Unlike the comparatively pithy pack of songs they gave us on the Wake split, Dephosphorus go long with “Stargazing and Violence.” The lengthiest song in their repertoire to date, Dephosphorus had me worried at first because the first 30 seconds of the nearly four minute tune is spent beating to death one stomping riff. I’d feared the Greeks may have lost their touch, but then “Stargazing and Violence” supernovas into crystalline black metal spidering. That gets blended with blastbeat urgency and guitarist Thanos Mantas' constantly shifting musical architecture that manages to bleed psychedlic swirls, shrill thrashings and downtempo introspection into a single protean tune. The one real misstep to the song are some really sour clean vocals at the midpoint, but they’re mercifully short and then erupt to one of drummer Nikos Megariotis' finest blastbeat moments, a snare rolling snap that reminds of me of Kataklysm’s Max Duhamel at his best. “Stargazing and Violence” is only one song and one with some admittedly awkward components, but it shows once again how fearless Dephosphorus can be. They take a lot of chances here and most of them pay off. I've heard the ambitious Night Sky Transform and this actually serves as a nice Rosetta stone to decrypt Dephosphorus' evolution since Axiom.
Along for the ride is Great Falls, which features of Shane Mehling of Playing Enemy/excoriating album review fame. Like Mehling’s prior outfit, Great Falls dabble in aslant noise rock on “Everything But Lightning.” The nimble song refuses to walk a straight line when it could parkour its way up a wall instead. It could be my love for Playing Enemy clouding my judgment, but I kept waiting for that spinal compression beat down to kick in and it never came. Playing Enemy songs, no matter how convoluted, always found a way to circle back around to jack you in the chicklets and it didn’t happen here. It’s hard to judge a band by one song, but I missed that moment when the riffs click into something monstrous. However, I’d definitely be interested in hearing more.
On the physical front, Hell Comes Home have done with a fantastic job with the packaging, including that face only Mama Cthulhu could love. And for those of you who haven’t given in to the seduction of the needle, the 7-inch also includes a free download.

[Full disclosure: Dephosphorus sent me a review copy.]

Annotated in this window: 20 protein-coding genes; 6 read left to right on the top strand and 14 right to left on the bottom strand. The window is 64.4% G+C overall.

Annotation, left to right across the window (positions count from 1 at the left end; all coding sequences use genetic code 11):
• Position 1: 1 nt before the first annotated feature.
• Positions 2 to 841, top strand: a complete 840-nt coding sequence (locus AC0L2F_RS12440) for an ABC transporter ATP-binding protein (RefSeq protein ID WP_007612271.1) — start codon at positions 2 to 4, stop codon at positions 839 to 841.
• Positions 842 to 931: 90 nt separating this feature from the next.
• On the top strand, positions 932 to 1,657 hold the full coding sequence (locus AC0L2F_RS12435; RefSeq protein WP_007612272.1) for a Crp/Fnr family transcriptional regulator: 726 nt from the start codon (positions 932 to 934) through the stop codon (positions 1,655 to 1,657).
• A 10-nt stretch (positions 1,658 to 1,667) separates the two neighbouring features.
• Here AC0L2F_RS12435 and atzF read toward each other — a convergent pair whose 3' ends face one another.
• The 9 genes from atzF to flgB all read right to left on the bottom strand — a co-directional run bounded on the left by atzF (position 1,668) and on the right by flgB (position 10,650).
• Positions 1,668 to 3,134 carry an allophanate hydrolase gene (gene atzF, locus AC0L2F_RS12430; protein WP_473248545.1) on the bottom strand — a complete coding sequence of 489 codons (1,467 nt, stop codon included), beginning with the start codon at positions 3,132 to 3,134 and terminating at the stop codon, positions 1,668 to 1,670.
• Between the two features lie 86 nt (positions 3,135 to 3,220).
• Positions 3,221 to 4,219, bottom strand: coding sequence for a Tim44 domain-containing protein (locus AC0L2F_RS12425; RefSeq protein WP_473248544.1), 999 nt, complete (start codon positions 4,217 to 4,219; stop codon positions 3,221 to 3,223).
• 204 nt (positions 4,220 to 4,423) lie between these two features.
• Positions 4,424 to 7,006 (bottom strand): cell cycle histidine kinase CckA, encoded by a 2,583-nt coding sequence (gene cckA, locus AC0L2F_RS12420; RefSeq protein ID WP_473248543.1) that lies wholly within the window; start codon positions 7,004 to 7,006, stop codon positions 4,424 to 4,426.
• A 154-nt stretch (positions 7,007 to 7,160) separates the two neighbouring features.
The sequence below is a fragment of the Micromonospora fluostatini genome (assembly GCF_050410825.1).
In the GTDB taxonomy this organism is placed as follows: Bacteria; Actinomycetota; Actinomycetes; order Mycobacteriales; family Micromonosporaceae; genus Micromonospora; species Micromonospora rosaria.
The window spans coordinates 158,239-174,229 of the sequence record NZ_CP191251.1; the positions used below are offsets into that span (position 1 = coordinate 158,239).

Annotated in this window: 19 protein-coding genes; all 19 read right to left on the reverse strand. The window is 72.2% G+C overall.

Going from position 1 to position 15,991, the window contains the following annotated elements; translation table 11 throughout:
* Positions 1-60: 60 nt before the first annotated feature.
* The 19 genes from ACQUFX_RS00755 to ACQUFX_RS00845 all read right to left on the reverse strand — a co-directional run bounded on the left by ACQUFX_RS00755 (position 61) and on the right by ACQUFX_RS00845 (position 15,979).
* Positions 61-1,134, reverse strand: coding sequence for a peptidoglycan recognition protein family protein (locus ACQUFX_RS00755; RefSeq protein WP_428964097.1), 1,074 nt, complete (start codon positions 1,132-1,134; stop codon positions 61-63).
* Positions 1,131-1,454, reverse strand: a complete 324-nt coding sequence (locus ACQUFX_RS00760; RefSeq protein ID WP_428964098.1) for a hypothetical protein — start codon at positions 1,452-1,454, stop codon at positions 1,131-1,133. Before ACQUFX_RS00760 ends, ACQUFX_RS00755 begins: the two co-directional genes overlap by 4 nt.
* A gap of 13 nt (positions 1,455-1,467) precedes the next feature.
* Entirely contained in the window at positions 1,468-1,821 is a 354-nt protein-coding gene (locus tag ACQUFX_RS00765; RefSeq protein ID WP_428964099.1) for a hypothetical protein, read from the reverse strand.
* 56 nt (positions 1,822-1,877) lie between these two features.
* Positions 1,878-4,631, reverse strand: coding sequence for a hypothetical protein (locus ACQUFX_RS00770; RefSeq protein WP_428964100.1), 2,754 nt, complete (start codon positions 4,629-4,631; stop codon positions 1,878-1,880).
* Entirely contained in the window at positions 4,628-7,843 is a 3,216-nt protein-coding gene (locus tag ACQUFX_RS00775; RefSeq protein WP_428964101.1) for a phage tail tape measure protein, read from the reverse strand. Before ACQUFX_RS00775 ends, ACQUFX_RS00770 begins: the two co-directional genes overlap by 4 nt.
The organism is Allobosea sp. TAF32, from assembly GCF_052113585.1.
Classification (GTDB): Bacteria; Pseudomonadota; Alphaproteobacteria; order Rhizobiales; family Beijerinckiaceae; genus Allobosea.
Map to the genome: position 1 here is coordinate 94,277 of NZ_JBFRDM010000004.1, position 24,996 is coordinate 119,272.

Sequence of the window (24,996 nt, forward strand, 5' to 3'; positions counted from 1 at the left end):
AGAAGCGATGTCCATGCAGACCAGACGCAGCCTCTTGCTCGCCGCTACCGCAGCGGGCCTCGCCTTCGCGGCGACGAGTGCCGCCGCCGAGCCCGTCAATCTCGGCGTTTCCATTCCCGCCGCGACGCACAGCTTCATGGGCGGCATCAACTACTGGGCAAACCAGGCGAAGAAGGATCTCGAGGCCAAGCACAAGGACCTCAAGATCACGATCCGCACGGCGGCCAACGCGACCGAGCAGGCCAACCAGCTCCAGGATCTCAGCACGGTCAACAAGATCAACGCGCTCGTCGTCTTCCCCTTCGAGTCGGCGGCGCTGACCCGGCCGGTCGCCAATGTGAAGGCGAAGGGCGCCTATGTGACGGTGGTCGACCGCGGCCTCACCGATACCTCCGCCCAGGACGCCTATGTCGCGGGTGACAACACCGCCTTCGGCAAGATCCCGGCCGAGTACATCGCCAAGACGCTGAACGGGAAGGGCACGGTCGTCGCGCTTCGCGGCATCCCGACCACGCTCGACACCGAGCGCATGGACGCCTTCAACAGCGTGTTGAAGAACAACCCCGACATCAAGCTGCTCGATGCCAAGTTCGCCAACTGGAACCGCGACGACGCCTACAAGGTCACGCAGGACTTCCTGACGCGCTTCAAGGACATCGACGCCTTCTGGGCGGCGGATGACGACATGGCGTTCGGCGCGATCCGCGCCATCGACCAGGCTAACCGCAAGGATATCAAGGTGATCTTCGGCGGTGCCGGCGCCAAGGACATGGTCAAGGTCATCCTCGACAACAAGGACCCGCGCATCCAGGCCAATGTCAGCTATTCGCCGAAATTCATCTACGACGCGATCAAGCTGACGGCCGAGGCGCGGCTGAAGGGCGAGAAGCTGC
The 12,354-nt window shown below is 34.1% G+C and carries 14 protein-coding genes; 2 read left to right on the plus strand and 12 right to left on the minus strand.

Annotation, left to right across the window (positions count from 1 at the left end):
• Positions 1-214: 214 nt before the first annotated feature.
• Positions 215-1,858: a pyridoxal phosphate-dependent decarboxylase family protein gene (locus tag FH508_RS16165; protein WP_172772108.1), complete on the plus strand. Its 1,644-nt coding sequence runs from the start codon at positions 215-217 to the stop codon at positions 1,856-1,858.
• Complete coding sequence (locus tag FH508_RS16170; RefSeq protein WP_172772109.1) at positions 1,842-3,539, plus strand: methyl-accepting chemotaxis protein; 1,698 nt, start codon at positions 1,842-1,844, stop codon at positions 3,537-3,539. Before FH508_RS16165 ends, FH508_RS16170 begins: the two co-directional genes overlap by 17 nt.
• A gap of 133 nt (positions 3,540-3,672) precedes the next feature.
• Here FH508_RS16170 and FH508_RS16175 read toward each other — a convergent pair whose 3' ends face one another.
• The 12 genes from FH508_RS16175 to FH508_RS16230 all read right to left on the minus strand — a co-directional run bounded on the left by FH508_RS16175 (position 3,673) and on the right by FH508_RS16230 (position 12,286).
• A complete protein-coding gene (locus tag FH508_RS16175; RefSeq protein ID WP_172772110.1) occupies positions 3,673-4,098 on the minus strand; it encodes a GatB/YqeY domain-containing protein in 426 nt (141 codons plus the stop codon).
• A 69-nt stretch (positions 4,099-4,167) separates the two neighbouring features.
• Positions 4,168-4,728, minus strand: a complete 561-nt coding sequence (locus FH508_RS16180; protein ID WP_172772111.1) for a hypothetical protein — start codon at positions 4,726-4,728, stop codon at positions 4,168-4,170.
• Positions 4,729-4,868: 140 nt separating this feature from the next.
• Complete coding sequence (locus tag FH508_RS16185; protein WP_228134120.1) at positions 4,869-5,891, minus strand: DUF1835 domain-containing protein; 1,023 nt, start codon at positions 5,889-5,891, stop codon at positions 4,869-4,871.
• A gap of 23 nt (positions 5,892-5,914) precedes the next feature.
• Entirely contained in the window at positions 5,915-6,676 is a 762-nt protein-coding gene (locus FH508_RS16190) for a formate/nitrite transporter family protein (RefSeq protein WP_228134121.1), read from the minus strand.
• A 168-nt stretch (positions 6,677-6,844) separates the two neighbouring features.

Monday, August 20, 2012

Say You Want a Revolution: Matthew Widener Talks Life, Liberteer and the Pursuit of Happiness

Right now, it is the best of times, it is the worst of times, it is the age of wisdom, it is the age of foolishness, it is the epoch of belief, it is the epoch of incredulity, it is the season of Light, it is the season of Darkness, it is the spring of hope, it is the winter of despair, we have everything before us, we have nothing before us, we are all going direct to heaven, we are all going direct the other way - in short, the period is so far like the French Revolution, that some of its noisiest authorities insist on its being received, for good or for evil, in the superlative degree of comparison only.
Some shit never changes; just ask Chuck Dickens. Or if a brick of turgid prose and fabulously face-punchable characters ain't exactly your thing, Matthew Widener will give you the 27 minute tutorial on economic unrest and social instability with Liberteer's debut album Better to Die on Your Feet Than Live on Your Knees. A record that bears close study and gives back what you put into it, Better to Die on Your Feet Than Live on Your Knees has a sweep that can only be described as operatic. If the world were a more artistically just place, this would be the soundtrack to the latest film version of Les Miserables. Liberteer's 17 songs are all of a piece, intentionally written as a whole with repeating motifs and musical callbacks throughout. Widener (who is also one of Cretin's resident freaks) said that was the goal from the beginning, to write, what he called "one long song." And all it took was a wholesale revolution in his musical approach.
"I study orchestration, as best as an amateur can, but I have read the mainstay texts on it," Widener said. "So I’d had this idea for the album, to make it more epic in scope, and I knew I was going to include orchestral and marching band instrumentation, so it made sense to use motifs and arrangements that supported that. It seemed to me song breaks were a vestigial thing. Why write around that concept, if I had all these lofty ideas that ran counter? So I started writing the album in order, first track to the last. I learned that I had to identify riffs I had already written in previous songs, and then foster them into grander statements later. Sometimes I had foresight to do this when writing the original riffs, but other times it was like sifting through mud for gold flecks. What also happened was writing great riffs later on in the album, and wishing they were present and foreshadowed earlier. So I’d go back and insert them, rewrite stuff to accommodate those later themes. So it was a strange way to write, but I got used to it, and the crosspollination started to invigorate me. You write differently when you have the long view like that."
If the thought of banjos and horns rubbing shoulders with your grind scares you, this maybe isn't your album. However, every note of the record has a purpose. Widener said the additional instrumentation had a twofold purpose to conjure up revolutionary fervor and to give your earholes enough of a break to process what you're hearing.